Wednesday, 23 September 2009

More of their Myths

In I’m a racist no more and Myths of Oppression I wondered just how much of the nonsense written by ‘anti-racist’ academics they themselves believe. Consider these quotes from an essay by Bob Carter, Clive Harris and Shirley Joshi, ‘The 1951-1955 Conservative Government and the Racialization of Black Immigration’ -- is it plausible that they really do not see that their justifications for exonerating Black immigrants of the charges laid against them by certain natives are bogus?

On welfare ‘scrounging’:

The attempt to portray higher levels of black unemployment as evidence of welfare ‘scrounging’ was scotched by the National Assistance Board Working Party representative. She pointed out that though some of the recent Caribbean migrants were , like sixty thousand Irish workers, in receipt of national assistance this was because of their ineligibility for unemployment benefits.

(Got that? ‘Welfare scroungers’ are people who receive welfare benefit x, not welfare benefit y. Really?)

On crime:

The undesirability of black migrants on grounds of a ‘racial’ predisposition to criminality had been a longstanding concern of government departments and Parliament. In the House of Commons in November 1954, secretary of state for the colonies Alex Lennox-Boyd was asked by Sir Jocelyn Lucas ‘what machinery exists to ascertain the proportion of Jamaican immigrants who have police or criminal records’. Hansard is studded with questions of this nature. Likewise in the questionnaire sent to Ministry of Labour regional offices area officers were asked: ‘Can any distinction be drawn between the coloured workers who come here as fare-paying passengers and those who come as stowaways or deserters?’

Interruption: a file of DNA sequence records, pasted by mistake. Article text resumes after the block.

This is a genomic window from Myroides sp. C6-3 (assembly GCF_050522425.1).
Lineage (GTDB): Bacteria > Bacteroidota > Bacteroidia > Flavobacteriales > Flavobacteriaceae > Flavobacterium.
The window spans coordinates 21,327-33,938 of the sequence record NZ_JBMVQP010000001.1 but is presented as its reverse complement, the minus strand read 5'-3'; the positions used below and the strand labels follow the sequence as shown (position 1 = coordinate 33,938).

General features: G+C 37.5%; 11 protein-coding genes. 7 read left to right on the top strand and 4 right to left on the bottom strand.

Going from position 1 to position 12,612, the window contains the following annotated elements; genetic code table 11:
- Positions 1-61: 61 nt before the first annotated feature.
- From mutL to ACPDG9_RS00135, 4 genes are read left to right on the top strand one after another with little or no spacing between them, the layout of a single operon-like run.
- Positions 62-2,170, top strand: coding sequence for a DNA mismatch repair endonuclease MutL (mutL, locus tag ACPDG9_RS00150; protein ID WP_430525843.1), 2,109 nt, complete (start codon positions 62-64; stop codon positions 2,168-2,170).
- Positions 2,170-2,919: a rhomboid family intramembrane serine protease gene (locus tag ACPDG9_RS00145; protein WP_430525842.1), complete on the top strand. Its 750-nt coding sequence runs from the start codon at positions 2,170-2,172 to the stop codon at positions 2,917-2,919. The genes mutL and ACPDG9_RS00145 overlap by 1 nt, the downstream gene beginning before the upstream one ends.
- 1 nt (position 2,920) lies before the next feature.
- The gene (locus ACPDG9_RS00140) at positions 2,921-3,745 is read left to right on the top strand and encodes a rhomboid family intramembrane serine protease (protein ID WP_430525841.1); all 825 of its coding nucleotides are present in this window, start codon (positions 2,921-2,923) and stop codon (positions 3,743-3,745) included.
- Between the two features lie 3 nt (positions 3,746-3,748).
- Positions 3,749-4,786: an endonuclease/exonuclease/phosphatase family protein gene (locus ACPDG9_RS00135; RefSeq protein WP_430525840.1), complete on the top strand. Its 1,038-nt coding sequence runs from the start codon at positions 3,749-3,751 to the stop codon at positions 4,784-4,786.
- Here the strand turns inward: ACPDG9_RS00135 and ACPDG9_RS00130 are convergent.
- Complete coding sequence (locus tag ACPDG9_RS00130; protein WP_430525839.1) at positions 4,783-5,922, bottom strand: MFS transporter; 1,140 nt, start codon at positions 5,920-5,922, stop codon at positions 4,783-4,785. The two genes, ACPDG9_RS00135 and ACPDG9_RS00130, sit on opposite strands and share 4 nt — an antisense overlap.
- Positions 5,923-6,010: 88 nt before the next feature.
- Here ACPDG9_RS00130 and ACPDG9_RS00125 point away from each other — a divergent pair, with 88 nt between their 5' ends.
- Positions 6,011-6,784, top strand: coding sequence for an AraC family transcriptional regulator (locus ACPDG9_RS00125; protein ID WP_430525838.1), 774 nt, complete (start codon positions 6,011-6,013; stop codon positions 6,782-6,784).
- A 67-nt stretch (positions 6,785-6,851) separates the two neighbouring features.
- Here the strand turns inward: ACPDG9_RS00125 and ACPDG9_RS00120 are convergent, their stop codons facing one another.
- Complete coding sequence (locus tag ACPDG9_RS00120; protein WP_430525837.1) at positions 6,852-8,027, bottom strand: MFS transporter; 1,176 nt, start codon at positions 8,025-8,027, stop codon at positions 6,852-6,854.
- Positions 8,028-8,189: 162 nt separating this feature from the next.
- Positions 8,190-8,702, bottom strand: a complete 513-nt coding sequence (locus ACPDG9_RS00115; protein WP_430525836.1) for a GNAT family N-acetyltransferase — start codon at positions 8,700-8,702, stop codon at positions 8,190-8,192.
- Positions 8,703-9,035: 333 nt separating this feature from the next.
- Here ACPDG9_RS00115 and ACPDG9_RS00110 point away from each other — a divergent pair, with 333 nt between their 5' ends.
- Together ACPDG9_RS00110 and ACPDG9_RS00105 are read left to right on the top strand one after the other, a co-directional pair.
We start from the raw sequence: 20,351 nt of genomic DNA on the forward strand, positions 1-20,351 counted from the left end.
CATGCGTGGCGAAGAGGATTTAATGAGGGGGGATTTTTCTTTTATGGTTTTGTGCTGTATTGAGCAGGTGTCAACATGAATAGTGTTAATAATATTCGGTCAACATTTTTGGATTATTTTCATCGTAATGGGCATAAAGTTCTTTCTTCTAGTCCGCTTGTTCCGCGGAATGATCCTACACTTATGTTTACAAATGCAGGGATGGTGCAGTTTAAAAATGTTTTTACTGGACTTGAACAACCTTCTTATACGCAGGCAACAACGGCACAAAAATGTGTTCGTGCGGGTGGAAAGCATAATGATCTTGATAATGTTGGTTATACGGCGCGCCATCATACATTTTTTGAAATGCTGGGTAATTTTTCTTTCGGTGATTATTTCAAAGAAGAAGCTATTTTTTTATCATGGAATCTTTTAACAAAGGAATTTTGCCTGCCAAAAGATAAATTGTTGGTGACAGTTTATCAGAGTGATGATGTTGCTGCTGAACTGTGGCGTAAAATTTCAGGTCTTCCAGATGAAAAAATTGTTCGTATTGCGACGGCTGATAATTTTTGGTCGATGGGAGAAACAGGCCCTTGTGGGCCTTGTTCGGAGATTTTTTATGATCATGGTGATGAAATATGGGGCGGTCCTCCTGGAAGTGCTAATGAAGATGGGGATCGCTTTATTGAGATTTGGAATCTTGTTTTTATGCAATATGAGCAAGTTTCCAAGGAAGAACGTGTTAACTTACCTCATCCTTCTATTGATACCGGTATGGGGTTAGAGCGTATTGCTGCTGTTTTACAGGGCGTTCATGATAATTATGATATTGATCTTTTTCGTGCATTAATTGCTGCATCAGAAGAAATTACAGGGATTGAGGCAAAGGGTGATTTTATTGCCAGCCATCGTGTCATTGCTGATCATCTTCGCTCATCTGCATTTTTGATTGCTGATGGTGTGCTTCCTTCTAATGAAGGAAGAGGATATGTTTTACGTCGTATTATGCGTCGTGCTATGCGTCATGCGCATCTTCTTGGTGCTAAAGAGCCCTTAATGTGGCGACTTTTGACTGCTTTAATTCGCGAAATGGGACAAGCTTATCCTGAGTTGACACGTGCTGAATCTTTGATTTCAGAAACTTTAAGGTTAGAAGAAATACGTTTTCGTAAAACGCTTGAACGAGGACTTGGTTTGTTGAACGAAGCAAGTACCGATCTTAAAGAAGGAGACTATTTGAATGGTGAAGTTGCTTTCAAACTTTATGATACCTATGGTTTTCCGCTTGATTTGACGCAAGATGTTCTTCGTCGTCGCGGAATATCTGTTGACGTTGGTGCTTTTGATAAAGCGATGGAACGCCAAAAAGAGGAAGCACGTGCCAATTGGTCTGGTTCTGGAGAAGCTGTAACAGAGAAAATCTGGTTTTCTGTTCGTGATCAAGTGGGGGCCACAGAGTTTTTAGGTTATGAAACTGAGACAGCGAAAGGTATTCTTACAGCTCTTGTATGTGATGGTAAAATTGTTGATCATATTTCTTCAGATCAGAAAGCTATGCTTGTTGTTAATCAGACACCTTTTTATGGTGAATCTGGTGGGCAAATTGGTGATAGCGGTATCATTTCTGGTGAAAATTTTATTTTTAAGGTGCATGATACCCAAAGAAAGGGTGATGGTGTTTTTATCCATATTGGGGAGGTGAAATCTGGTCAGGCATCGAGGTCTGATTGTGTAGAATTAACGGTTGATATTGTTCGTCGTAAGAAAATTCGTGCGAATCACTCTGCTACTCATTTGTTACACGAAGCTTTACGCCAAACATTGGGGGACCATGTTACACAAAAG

The general tenor of responses was: Not enough evidence to make a judgement. Behind this question lies a clear assumption that the manner in which the stowaway came to Britain was a confirmation of a criminal proclivity. No attention was given to the way in which increasingly stringent administrative measures introduced by Labour and Conservative governments criminalized the stowaway.

(Brilliant. Quite apart from denying the validity both of concern about the criminal record of immigrants and the notion that Blacks are predisposed to high crime levels, they would have us believe that a demonstrated willingness to resort to crime is not a reliable indicator of ‘criminal proclivity’).

The essay ‘The 1951-1955 Conservative Government and the Racialization of Black Immigration’ appears in Winston James and Clive Harris (eds), Inside Babylon: The Caribbean Diaspora in Britain (London: Verso, 1993). The title of that book - ‘Inside Babylon’ - again calls attention to the way we are asked to believe something transparently absurd, that Britain is both a place of hostility and oppression for Caribbean Blacks, yet also a place they voluntarily came and come to.

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